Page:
DETROIT -- Longtime first baseman Dave Bergman, who played in parts of 17 Major League seasons, including a stint with the Astros, died Monday morning at age 61.
"We are saddened to learn of the passing of Dave Bergman," the Astros said in a statement. "To those that played with him, Dave was known as a leader and great teammate, and for his charitable efforts. We extend our heartfelt condolences to Dave's family and many friends throughout the game and beyond."
Enos Cabell, a special assistant to the general manager for the Astros, played with Bergman on three different teams.
"Everybody loved Dave," Cabell said in the Astros' statement. "He was a longtime friend and a great, great guy. We served together on the Board of the Joe Niekro Foundation. He cared about people. You won't find anyone with anything bad to say about Dave. He was that type of person."
Bergman was a key player on the Tigers' 1984 World Series championship team and went on to become a key contributor to the Detroit community. The Tigers confirmed Bergman's death, reported to have followed a long battle with bile duct cancer.
"It is with heavy hearts we extend our condolences to the family of Dave Bergman," the Tigers said in a statement. "Dave was as spirited a person as he was a player. He will forever hold a special place in Tigers history for the versatile roles he played, and his significant contributions as a member of the 1984 world champion Tigers. We will miss seeing 'Bergie' at the ballpark and in the community."
Born and raised in the Chicago area and drafted by the Yankees in 1974, Bergman was a part-time player with the Astros and Giants before Detroit acquired him in Spring Training of 1984. He was part of the same deal in which the Tigers acquired reliever Willie Hernandez in the days prior to Opening Day.
While Hernandez went on to win both the American League Most Valuable Player and Cy Young Awards, Bergman started 68 games at first base and appeared in 120 games -- the second-highest figure of his career. He might best be remembered that season for a 13-pitch at-bat in the 10th inning against Toronto on June 4, when he fouled off seven pitches before sending a Roy Lee Jackson pitch into Tiger Stadium's upper deck for a walk-off three-run homer.
"That was a classic at-bat," teammate Alan Trammell said, "and he ended up hitting a three-run homer. We went wire-to-wire, but there was a time [the Blue Jays] made a little move on us. That was huge. That was a big part of our season that I know a lot of people will remember, and I know he still remembered it very fondly."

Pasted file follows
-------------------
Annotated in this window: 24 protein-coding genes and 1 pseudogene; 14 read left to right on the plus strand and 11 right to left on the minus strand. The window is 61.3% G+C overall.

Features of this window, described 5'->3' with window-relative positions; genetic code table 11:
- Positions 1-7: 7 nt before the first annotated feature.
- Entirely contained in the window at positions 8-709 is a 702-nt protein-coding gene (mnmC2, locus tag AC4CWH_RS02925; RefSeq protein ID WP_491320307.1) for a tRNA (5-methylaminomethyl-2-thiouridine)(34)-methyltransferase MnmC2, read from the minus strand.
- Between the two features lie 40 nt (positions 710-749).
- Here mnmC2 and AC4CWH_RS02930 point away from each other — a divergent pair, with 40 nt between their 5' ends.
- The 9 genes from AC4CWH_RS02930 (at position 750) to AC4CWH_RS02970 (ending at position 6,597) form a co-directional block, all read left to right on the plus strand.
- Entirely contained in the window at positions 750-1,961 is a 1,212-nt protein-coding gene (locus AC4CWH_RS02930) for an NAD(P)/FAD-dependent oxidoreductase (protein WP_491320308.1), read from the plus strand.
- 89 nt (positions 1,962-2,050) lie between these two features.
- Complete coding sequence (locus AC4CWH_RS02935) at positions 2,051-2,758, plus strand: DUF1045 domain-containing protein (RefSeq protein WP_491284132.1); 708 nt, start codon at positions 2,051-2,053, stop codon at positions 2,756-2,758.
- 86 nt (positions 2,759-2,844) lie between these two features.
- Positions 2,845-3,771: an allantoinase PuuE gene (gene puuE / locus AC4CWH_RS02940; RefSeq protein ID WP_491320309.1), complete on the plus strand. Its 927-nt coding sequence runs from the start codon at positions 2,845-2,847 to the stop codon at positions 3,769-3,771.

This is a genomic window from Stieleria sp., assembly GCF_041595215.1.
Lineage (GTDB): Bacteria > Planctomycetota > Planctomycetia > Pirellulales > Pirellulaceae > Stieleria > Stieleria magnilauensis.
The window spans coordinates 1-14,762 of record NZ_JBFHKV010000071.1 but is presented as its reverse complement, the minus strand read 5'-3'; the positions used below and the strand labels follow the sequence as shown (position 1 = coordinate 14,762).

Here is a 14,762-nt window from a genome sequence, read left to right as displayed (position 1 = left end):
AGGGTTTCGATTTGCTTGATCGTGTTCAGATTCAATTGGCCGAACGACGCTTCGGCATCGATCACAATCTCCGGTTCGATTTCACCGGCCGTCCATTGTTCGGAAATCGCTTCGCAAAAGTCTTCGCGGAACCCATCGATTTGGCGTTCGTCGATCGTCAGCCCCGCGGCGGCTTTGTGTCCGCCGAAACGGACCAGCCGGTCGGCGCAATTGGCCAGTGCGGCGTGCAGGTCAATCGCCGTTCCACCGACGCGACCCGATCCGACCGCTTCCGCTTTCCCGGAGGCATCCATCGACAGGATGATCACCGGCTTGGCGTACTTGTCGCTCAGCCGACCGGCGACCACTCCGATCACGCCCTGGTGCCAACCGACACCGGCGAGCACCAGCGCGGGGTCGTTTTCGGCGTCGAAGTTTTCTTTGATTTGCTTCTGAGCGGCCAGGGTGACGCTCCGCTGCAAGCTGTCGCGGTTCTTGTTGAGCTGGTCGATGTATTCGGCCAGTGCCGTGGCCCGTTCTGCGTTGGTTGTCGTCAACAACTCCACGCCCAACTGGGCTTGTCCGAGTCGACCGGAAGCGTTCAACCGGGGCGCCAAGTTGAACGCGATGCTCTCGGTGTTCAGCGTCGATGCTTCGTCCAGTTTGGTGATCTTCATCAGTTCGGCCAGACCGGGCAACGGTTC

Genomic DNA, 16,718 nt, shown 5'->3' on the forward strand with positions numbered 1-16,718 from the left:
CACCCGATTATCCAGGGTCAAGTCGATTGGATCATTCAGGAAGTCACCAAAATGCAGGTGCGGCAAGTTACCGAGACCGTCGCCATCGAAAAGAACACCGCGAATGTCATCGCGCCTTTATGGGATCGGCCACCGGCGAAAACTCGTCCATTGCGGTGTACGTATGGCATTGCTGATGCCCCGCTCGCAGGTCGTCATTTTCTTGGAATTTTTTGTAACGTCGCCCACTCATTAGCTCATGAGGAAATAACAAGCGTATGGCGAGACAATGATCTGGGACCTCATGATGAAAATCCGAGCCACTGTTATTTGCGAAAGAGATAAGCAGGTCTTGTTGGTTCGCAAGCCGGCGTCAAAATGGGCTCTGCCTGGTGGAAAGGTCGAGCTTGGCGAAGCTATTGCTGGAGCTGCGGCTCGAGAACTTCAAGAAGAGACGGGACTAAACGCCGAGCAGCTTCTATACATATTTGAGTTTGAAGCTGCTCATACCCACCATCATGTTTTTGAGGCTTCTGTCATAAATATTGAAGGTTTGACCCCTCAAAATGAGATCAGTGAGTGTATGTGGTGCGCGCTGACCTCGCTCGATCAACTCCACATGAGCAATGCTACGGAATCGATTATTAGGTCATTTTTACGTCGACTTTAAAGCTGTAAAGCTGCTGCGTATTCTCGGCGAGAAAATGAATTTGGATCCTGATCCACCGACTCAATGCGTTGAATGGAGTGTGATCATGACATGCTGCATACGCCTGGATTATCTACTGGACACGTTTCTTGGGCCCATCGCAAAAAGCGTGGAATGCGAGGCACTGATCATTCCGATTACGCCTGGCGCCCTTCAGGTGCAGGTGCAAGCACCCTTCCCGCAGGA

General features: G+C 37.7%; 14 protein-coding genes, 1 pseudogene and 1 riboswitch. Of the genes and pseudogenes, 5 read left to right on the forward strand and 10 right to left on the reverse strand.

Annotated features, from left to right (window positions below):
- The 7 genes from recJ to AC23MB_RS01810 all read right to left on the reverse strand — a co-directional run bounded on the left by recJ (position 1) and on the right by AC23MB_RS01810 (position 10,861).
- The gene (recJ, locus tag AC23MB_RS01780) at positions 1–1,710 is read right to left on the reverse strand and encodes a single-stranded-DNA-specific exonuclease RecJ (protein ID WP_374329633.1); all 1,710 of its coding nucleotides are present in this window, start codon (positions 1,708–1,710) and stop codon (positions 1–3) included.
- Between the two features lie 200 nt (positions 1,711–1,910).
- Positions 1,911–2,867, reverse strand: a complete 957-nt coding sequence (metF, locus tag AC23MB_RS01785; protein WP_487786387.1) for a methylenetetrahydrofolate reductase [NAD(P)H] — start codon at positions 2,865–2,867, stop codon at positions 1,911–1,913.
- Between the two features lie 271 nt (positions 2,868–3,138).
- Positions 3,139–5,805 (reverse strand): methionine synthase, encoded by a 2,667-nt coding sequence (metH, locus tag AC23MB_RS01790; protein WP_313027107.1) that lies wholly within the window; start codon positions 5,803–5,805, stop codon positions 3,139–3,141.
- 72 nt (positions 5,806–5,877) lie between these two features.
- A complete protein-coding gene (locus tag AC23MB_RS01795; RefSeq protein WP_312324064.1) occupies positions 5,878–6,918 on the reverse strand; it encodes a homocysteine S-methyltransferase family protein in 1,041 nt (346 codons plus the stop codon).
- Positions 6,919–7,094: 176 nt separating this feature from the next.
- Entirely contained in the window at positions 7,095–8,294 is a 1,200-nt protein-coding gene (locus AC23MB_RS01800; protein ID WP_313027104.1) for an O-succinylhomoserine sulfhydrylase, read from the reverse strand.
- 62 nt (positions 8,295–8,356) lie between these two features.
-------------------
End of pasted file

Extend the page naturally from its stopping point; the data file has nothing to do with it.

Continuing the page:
Bergman batted .273 that season with seven home runs and 44 RBIs. He ended up playing nine seasons for Detroit, hitting 39 home runs with the club, before retiring after the 1992 season.
The left-handed-hitting Bergman had a career .258 batting average with 54 home runs and 289 RBIs in 1,349 games. He walked 380 times with just 347 strikeouts.
"Just a working-class guy who was just a normal guy who played baseball and had a very nice career, but was really one of our unsung heroes," Trammell said.
His contribution in the clubhouse, according to Trammell, was just as important.
"I think all of us consider him one of our best teammates," Jack Morris said. "Bergman was a guy who knew his role. He was a competitor and just a good person too. He could laugh at himself. Therefore it was easy, when he was joking with you, you knew that he could take it too."
The Hernandez trade wasn't the only big deal in which Bergman was involved. He was the player to be named in the Yankees' 1977 trade that sent him to Houston for slugging catcher Cliff Johnson, a significant contributor off the bench to New York's World Series championship that year, and in 1981, he and Jeffrey Leonard went to San Francisco, where Leonard became a star player.
"Saddened to hear about the loss of Dave Bergman," actor Jeff Daniels, a Tigers fan, tweeted. "A great friend who took his success and used it time and again to give back to others."
Saddened to hear about the loss of Dave Bergman. A great friend who took his success and used it time and again to give back to others.
Bergman had prepared himself for life after baseball well before retirement and went into the investment industry. He made his home in Grosse Pointe, Mich., for nearly 30 years, and became a central figure in youth baseball in the area.
"Just a super person," Trammell said. "When you say better off the field than on, that would be, for me, Dave Bergman. He's a guy who was never the star, but always was one of the main guys on our ballclub as far as team chemistry and a guy you could lean on."
Bergman was also a board member of the Joe Niekro Foundation to support patients and families, research, treatment and awareness of brain aneurysms.
"He just had one of those personalities that he always had time for you," Brookens said. "Bergie's the kind of guy, if you needed something, he was there."
Bergman appeared at Comerica Park last summer for the 30-year reunion of the 1984 club, and he took part in Tigers fantasy camp for several years.
Trammell kept in touch with Bergman regularly. He said he last saw Bergman a week and a half ago, stopping at Bergman's house on his way back from TigerFest.
"Certainly we've been lucky to cross so many really special people, and he would be included," Trammell said. "What a great friend and teammate."
Jason Beck is a reporter for MLB.com. Read Beck's Blog and follow him on Twitter @beckjason. This story was not subject to the approval of Major League Baseball or its clubs.